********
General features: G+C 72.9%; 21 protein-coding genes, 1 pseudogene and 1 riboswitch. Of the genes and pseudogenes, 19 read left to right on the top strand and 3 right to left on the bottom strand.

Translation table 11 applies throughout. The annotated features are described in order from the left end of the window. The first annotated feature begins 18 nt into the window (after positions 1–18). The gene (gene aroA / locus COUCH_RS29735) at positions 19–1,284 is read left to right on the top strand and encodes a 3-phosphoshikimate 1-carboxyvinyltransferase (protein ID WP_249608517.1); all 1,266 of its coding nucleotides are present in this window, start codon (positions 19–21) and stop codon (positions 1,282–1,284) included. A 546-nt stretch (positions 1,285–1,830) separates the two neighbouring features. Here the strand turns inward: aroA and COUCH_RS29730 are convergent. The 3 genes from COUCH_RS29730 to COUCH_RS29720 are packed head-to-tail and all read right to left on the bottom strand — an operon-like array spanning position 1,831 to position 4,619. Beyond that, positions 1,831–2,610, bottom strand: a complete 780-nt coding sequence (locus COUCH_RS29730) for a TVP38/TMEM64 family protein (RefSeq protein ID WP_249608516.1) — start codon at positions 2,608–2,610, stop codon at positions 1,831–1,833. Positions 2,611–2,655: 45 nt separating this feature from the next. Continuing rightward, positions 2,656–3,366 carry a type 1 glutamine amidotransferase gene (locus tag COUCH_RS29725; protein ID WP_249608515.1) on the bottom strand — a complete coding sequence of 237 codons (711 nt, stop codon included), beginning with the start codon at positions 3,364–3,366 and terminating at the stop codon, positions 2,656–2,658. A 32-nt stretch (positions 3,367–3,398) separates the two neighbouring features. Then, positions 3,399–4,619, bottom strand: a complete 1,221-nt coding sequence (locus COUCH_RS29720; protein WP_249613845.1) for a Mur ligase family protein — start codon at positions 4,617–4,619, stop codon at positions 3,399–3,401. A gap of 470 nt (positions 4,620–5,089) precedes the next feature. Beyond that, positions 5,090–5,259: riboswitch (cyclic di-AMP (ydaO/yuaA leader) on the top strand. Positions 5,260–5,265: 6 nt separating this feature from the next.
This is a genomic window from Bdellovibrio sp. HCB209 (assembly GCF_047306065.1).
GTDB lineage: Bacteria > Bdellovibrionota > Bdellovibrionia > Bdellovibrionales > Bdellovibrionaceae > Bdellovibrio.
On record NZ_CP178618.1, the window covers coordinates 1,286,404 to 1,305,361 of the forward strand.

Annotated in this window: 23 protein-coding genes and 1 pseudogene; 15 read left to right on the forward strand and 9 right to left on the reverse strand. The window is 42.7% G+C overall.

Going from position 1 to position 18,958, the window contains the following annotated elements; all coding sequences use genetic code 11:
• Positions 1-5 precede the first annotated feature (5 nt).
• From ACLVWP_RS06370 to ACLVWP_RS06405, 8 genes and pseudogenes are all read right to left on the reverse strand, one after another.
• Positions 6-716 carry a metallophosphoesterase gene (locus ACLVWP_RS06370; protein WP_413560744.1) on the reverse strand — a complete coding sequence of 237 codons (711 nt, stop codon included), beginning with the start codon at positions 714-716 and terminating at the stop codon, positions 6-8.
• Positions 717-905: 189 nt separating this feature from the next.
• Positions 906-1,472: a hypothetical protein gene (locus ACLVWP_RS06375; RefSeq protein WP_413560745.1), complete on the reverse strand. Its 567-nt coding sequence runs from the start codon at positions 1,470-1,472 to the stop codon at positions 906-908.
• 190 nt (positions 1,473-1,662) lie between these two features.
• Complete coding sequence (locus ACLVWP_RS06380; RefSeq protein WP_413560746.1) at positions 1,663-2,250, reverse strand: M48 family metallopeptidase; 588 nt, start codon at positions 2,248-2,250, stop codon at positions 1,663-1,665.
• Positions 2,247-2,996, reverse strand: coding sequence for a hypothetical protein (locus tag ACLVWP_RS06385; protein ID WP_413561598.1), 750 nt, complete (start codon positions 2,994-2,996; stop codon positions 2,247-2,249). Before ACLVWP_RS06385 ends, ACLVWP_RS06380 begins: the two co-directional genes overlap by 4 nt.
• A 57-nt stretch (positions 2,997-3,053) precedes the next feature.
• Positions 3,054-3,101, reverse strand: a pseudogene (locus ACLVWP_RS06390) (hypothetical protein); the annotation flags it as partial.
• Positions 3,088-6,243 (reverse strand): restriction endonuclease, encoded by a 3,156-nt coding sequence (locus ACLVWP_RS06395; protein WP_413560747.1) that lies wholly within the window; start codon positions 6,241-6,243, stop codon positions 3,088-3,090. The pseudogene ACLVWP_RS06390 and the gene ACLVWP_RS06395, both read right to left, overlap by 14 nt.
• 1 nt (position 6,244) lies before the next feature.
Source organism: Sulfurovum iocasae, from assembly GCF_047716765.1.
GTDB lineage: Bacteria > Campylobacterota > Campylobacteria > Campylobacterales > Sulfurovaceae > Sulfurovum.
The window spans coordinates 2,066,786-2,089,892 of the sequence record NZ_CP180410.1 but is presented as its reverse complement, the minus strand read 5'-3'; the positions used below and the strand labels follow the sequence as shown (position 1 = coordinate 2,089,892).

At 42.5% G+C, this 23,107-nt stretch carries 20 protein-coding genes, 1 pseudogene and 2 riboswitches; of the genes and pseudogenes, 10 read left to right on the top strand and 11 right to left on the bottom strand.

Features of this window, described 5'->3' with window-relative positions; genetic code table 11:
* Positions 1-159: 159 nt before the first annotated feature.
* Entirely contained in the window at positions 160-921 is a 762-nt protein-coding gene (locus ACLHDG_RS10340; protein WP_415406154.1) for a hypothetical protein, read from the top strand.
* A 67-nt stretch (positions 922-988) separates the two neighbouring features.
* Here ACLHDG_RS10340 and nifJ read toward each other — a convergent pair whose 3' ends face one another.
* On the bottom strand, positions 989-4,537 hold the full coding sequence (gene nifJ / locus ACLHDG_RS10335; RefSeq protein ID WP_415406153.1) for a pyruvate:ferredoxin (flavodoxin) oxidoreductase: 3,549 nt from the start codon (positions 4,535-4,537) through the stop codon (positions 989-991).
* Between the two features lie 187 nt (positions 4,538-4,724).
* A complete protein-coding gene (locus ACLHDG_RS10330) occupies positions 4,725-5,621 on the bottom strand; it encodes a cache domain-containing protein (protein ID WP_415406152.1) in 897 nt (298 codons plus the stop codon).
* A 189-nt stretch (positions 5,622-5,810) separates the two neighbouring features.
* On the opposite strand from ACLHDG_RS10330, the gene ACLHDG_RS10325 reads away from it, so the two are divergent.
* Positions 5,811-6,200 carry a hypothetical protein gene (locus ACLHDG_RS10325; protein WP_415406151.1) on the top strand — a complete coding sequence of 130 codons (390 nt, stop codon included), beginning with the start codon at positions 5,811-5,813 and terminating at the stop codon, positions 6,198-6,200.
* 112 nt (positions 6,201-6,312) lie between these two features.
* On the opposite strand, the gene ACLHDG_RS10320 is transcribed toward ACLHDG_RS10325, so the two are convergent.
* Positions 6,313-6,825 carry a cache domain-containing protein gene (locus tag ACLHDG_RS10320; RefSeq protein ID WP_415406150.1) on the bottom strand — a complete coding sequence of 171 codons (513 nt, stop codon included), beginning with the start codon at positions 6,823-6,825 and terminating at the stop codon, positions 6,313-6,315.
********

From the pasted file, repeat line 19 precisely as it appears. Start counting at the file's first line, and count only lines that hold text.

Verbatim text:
• 1 nt (position 6,244) lies before the next feature.